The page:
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Community, Political

Compulsory income management doing more harm than good: Study

Charles Darwin University 2 mins read
The study explored the effectiveness of compulsory income management from the perspective of welfare professionals.

Compulsory income management (CIM) in the Northern Territory is perceived to be ineffective in reducing harm, can contribute to situations of family violence and is incompatible with the needs of welfare recipients, a new study led by Charles Darwin University (CDU) has found. 

The study, conducted by members of CDU’s Faculty of Health alongside Monash University, interviewed 26 participants who are experts in social welfare programs or policies, highly experienced in providing support to welfare recipients, or have an in-depth understanding of CIM in the lives of welfare recipients.

CIM was established in the Northern Territory in 2007 and restricts a portion of a participants income support payment which cannot be used to gamble, purchase alcohol and other prohibited products. The BasicsCard is still active in the NT, alongside the Enhanced Income Management program launched in March 2023. 

The participants were asked a series of questions about their thoughts on the long-term role and impact of CIM in the Northern Territory.

The findings explored the impact of CIM on social harms, regional and remote areas, the administrative burden it places on individuals and organisations, CIM as the dominant source of welfare provision, and CIM as a method of social control.

Lead author and CDU Senior Lecturer in Professional Practice – Families and Communities Dr Steven Roche said the study concluded CIM was considered a punitive approach to reducing harm and was incompatible with the needs of welfare recipients. 

“The findings detail CIM’s negligible impact on behaviour change around social harms and suggest that CIM can exacerbate issues such as family violence, where CIM is weaponised by men who use violence in situations of family violence,” Dr Roche said.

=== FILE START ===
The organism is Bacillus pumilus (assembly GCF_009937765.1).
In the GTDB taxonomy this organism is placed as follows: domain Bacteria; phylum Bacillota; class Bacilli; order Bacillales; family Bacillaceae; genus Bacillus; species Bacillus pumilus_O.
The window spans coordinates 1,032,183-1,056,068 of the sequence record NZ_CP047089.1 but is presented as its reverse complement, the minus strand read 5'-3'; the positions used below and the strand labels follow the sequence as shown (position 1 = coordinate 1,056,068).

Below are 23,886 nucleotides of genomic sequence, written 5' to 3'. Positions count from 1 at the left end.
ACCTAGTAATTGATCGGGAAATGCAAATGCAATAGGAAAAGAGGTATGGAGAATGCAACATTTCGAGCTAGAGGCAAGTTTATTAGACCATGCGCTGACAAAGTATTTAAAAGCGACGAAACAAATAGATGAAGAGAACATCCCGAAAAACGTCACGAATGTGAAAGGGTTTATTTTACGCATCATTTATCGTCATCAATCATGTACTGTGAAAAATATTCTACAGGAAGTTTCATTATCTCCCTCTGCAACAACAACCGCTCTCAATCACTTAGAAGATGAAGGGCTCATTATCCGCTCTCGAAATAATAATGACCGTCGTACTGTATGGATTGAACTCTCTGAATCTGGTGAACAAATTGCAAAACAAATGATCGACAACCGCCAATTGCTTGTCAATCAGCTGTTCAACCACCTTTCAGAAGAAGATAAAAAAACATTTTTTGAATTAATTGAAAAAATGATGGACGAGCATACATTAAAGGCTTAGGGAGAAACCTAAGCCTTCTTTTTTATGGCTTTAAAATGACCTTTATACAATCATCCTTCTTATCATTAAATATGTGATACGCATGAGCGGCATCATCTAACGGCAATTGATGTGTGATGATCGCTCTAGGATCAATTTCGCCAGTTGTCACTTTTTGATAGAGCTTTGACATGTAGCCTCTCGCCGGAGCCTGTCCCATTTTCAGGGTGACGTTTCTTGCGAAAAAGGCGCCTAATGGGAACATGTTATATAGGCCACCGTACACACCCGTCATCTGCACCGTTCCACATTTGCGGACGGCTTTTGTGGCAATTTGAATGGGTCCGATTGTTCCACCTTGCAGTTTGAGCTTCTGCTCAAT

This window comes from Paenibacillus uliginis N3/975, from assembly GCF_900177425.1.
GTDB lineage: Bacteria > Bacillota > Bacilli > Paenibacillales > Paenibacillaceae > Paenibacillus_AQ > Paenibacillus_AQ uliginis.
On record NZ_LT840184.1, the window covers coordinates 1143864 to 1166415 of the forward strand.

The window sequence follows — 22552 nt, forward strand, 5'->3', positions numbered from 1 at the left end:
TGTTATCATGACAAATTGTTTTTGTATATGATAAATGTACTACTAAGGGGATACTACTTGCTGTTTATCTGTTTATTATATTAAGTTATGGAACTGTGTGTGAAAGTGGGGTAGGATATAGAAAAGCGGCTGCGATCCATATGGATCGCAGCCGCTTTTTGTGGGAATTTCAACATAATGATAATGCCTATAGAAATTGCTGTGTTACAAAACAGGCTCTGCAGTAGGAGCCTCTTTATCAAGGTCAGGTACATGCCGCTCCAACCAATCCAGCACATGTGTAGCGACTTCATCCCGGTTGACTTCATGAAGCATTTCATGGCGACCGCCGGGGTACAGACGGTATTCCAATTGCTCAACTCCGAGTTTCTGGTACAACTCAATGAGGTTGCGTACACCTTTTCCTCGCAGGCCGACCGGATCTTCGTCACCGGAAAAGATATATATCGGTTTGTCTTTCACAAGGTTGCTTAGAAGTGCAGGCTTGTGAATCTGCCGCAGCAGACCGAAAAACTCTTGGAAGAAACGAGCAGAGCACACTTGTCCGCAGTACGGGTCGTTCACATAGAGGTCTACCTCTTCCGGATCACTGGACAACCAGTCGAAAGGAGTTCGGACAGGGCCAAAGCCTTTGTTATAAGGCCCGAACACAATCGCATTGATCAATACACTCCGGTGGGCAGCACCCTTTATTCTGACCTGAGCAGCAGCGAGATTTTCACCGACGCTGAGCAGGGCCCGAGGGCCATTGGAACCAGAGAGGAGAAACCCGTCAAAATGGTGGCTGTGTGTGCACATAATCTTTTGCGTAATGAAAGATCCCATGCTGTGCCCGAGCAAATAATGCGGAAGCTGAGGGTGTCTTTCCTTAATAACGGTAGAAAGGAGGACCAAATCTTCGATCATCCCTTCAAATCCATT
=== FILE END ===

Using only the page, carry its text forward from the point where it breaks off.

According to Dr Roche, study participants detailed how welfare recipients found ways to bypass CIM to purchase prohibited items, how CIM doesn’t prevent or reduce family violence, and how it doesn’t address the underlying issues of harm from alcohol and other drugs. 

“A key theme also identified among participants was the challenges that CIM could create for welfare recipients residing in regional and remote areas,” Dr Roche said. 

“CIM was viewed by participants as exacerbating the existing cost of living pressures, particularly in remote areas where consumer choice is limited, and travel is expensive.”

Dr Roche said participants considered CIM a “top-down approach” with little effort made to work with communities to identify ways to address social harms among welfare recipients. 

“A policy reform agenda involving genuine community consultation is desperately needed to better understand the complexities of CIM in the NT that holds principles of community-based policy development at its heart,” Dr Roche said. 

Perspectives on the ongoing impact of compulsory income management in the Northern Territory was published in The Australian Journal of Social Issues. 


Contact details:

Raphaella Saroukos she/her
Research Communications Officer
Marketing, Media & Communications
Larrakia Country
T: +61 8 8946 6721
E: rmedia@cdu.edu.au
W: cdu.edu.au

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